Slay the Spire review | Dungeon crawler, deckbuilder, and roguelike rolled into one

Paul Tamburro
Slay the Spire Info

genre

  • Card Game

players

  • 1

Publisher

  • Humble Bundle

Developer

  • Mega Crit Games

Release Date

  • 01/23/2019
  • Out Now

Platform

  • Nintendo Switch
  • PC

rating

Slay the Spire is many things at once. A single-player deckbuilding game, a dungeon crawler, and a permadeath roguelike all rolled into one, developer Mega Crit Games has combined these often impenetrable genres and created something wonderfully accessible. For those previously unacquainted with deckbuilders, this is the game to get you started. For veterans of the genre, its ingenuity makes it unmissable.

Slay the Spire‘s appeal can be best explained by recounting one of its battles. I’m facing almost certain death against a Gremlin Nob, a monster pretty much designed as a direct counter to my chosen character. I’ve opted to play as the Silent in this particular playthrough, a huntress reliant on poisonous attacks and swift acrobatics. The Gremlin is a towering beast with the ability to increase its strength every time a skill card is played, ensuring that whenever I wish to block, its attack power increases. I’m already on low HP as a result of a particularly grueling run, and resign myself to once again starting over from Act I after the monster has laid waste to me.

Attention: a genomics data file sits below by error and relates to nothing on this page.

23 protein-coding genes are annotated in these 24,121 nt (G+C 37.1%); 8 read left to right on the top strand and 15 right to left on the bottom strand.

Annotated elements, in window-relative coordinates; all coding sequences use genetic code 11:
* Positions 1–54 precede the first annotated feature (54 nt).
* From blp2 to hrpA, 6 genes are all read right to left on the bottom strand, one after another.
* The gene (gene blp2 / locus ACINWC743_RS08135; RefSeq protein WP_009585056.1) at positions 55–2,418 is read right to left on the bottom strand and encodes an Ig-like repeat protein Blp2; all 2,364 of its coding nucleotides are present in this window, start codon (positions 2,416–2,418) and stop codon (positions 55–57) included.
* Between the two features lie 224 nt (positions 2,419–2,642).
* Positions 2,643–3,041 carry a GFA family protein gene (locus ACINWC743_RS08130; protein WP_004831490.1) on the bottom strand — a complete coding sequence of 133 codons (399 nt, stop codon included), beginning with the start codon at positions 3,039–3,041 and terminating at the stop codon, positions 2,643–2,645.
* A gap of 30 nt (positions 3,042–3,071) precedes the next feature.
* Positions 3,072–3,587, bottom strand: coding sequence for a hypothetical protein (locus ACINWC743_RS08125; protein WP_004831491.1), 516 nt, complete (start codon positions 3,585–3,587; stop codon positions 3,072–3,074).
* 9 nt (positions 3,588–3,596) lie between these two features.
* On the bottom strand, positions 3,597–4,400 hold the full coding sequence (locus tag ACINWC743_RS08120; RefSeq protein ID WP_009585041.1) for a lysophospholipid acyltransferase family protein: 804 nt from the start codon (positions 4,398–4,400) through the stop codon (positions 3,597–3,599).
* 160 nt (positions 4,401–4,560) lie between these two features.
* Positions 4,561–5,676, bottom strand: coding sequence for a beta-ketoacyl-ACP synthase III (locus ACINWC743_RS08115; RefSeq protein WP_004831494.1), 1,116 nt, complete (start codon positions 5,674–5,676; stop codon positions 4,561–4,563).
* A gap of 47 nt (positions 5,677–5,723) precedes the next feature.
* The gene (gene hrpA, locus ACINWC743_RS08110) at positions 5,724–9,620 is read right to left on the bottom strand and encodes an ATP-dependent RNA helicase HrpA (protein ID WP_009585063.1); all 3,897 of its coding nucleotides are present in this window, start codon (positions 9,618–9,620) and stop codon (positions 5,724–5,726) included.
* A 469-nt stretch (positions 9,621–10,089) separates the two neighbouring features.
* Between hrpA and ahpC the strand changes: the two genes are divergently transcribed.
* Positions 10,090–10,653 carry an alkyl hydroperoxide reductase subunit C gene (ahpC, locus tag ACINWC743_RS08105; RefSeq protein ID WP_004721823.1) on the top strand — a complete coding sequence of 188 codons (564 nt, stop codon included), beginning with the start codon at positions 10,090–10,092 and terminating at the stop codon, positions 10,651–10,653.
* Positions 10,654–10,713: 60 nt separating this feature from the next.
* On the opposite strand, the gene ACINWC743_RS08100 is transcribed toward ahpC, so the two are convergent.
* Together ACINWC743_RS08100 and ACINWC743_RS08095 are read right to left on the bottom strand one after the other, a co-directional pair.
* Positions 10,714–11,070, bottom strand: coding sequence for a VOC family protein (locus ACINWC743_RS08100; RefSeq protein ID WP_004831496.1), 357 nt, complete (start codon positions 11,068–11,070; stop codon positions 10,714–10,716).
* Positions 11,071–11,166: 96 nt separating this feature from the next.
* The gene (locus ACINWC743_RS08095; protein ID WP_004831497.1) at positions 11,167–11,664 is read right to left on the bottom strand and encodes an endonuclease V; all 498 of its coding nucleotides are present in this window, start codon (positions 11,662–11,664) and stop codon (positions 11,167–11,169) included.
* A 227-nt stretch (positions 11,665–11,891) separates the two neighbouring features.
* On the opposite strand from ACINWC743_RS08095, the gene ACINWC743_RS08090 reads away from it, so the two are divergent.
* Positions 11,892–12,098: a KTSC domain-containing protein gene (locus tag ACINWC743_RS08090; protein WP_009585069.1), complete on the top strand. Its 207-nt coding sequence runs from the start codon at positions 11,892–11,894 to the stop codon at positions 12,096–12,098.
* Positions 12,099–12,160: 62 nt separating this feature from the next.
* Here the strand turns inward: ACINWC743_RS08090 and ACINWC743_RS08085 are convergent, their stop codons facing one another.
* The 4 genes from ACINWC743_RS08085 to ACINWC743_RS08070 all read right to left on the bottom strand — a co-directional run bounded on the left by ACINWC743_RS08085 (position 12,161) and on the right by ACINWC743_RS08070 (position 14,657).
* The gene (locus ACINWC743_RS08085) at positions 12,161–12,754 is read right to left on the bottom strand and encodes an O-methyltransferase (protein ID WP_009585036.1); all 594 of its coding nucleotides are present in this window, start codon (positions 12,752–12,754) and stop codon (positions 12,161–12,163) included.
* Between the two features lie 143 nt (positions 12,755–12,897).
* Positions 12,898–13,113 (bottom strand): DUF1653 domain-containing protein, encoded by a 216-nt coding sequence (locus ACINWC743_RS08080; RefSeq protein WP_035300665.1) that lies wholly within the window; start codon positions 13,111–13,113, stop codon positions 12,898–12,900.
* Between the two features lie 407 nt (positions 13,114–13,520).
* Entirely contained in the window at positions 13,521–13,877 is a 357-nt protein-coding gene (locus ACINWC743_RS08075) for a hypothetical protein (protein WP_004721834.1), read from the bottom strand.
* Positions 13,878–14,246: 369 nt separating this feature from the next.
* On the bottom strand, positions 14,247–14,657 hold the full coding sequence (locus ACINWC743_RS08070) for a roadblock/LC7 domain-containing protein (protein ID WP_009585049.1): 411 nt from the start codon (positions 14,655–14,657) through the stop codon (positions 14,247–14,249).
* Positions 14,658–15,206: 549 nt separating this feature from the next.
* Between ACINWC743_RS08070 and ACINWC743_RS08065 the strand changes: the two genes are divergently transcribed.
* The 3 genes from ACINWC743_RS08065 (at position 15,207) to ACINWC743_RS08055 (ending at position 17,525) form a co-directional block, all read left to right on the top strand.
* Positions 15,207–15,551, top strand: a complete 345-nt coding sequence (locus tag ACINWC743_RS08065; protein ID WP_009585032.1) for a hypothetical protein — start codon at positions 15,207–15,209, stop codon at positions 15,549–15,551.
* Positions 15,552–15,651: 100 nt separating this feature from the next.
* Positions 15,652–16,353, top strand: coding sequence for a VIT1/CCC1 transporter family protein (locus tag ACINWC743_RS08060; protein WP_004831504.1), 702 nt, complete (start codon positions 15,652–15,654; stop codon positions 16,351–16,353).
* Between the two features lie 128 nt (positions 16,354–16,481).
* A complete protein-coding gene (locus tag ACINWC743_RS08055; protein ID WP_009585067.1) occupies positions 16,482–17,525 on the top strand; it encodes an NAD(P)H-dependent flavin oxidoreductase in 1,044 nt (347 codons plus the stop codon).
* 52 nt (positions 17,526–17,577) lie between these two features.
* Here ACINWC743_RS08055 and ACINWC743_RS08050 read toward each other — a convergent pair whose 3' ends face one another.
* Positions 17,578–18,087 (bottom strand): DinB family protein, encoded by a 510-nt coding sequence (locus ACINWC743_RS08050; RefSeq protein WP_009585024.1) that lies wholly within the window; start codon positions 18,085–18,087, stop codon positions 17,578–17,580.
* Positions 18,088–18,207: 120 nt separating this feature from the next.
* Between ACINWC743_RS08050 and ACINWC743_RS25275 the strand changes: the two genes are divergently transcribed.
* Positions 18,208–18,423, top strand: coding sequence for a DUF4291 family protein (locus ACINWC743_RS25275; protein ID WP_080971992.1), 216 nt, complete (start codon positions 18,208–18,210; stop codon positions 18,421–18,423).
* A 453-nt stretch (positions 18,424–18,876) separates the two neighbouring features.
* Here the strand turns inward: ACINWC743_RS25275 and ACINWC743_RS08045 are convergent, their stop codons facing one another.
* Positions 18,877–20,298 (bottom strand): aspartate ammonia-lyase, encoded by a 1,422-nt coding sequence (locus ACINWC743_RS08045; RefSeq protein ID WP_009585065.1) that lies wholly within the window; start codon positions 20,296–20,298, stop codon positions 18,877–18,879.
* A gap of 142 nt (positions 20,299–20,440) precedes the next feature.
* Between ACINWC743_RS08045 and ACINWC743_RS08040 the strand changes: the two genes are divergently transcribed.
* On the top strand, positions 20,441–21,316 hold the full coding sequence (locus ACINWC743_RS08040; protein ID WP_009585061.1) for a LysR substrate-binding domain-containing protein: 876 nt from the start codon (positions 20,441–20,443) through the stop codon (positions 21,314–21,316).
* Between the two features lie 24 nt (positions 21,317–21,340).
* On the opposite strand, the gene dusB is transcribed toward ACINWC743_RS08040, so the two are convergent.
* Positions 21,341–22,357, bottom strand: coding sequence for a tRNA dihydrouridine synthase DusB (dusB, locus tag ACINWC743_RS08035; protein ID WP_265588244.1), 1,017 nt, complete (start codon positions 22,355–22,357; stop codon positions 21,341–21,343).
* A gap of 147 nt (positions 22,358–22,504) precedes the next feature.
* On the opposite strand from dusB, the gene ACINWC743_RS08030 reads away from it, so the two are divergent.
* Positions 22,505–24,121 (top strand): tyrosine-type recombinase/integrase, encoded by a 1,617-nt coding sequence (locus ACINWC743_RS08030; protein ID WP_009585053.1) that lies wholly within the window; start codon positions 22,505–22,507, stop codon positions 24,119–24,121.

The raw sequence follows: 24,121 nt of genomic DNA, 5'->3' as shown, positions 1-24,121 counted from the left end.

However, something magical happens; a series of cards pop up in my hand that point to a way out of this mess. I play a card that grants me more energy, which allows me to play more cards during my turn. I play skills which add more cards to my hand, fortuitously drawing a series of attacks which require zero energy. The stars align and I begin laying down attacks one after the other while utilizing my extra energy to throw down debuffs, too. After previously dealing as little as 10-15 HP per turn, a couple of helpful card pick-ups have completely altered my deck, now increasing my potential damage output to 40-50 HP. The Gremlin’s health bar is whittled down, and every new card I draw adds to my preposterously lengthy combo. The monster finally succumbs, and I feel great.

Slay the Spire review |